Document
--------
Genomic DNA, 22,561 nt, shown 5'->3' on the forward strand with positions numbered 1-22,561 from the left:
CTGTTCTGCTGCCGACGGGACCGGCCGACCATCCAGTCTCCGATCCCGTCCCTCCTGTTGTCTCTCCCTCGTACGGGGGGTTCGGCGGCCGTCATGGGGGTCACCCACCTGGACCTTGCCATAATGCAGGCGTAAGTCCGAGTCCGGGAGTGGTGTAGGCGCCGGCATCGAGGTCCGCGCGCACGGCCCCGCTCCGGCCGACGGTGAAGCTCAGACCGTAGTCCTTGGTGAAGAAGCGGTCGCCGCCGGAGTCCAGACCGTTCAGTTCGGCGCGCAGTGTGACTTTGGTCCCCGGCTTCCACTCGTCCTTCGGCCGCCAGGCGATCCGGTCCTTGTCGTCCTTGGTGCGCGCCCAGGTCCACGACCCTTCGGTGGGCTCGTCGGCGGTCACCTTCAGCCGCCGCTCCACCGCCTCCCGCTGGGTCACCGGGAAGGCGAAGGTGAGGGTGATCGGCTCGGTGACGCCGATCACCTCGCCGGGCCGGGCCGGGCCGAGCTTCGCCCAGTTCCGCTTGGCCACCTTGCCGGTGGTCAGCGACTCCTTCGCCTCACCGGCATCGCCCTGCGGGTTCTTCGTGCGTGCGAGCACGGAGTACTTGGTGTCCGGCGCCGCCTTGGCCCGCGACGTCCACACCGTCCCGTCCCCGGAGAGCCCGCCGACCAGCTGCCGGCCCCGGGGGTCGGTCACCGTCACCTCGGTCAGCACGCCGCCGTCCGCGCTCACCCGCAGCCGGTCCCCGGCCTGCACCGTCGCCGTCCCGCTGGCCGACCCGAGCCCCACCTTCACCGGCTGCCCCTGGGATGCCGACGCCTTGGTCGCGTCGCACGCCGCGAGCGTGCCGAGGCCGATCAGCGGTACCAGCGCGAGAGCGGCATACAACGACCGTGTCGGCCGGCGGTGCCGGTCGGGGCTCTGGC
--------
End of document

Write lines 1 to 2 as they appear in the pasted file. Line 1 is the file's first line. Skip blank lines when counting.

Genomic DNA, 22,561 nt, shown 5'->3' on the forward strand with positions numbered 1-22,561 from the left:
CTGTTCTGCTGCCGACGGGACCGGCCGACCATCCAGTCTCCGATCCCGTCCCTCCTGTTGTCTCTCCCTCGTACGGGGGGTTCGGCGGCCGTCATGGGGGTCACCCACCTGGACCTTGCCATAATGCAGGCGTAAGTCCGAGTCCGGGAGTGGTGTAGGCGCCGGCATCGAGGTCCGCGCGCACGGCCCCGCTCCGGCCGACGGTGAAGCTCAGACCGTAGTCCTTGGTGAAGAAGCGGTCGCCGCCGGAGTCCAGACCGTTCAGTTCGGCGCGCAGTGTGACTTTGGTCCCCGGCTTCCACTCGTCCTTCGGCCGCCAGGCGATCCGGTCCTTGTCGTCCTTGGTGCGCGCCCAGGTCCACGACCCTTCGGTGGGCTCGTCGGCGGTCACCTTCAGCCGCCGCTCCACCGCCTCCCGCTGGGTCACCGGGAAGGCGAAGGTGAGGGTGATCGGCTCGGTGACGCCGATCACCTCGCCGGGCCGGGCCGGGCCGAGCTTCGCCCAGTTCCGCTTGGCCACCTTGCCGGTGGTCAGCGACTCCTTCGCCTCACCGGCATCGCCCTGCGGGTTCTTCGTGCGTGCGAGCACGGAGTACTTGGTGTCCGGCGCCGCCTTGGCCCGCGACGTCCACACCGTCCCGTCCCCGGAGAGCCCGCCGACCAGCTGCCGGCCCCGGGGGTCGGTCACCGTCACCTCGGTCAGCACGCCGCCGTCCGCGCTCACCCGCAGCCGGTCCCCGGCCTGCACCGTCGCCGTCCCGCTGGCCGACCCGAGCCCCACCTTCACCGGCTGCCCCTGGGATGCCGACGCCTTGGTCGCGTCGCACGCCGCGAGCGTGCCGAGGCCGATCAGCGGTACCAGCGCGAGAGCGGCATACAACGACCGTGTCGGCCGGCGGTGCCGGTCGGGGCTCTGGC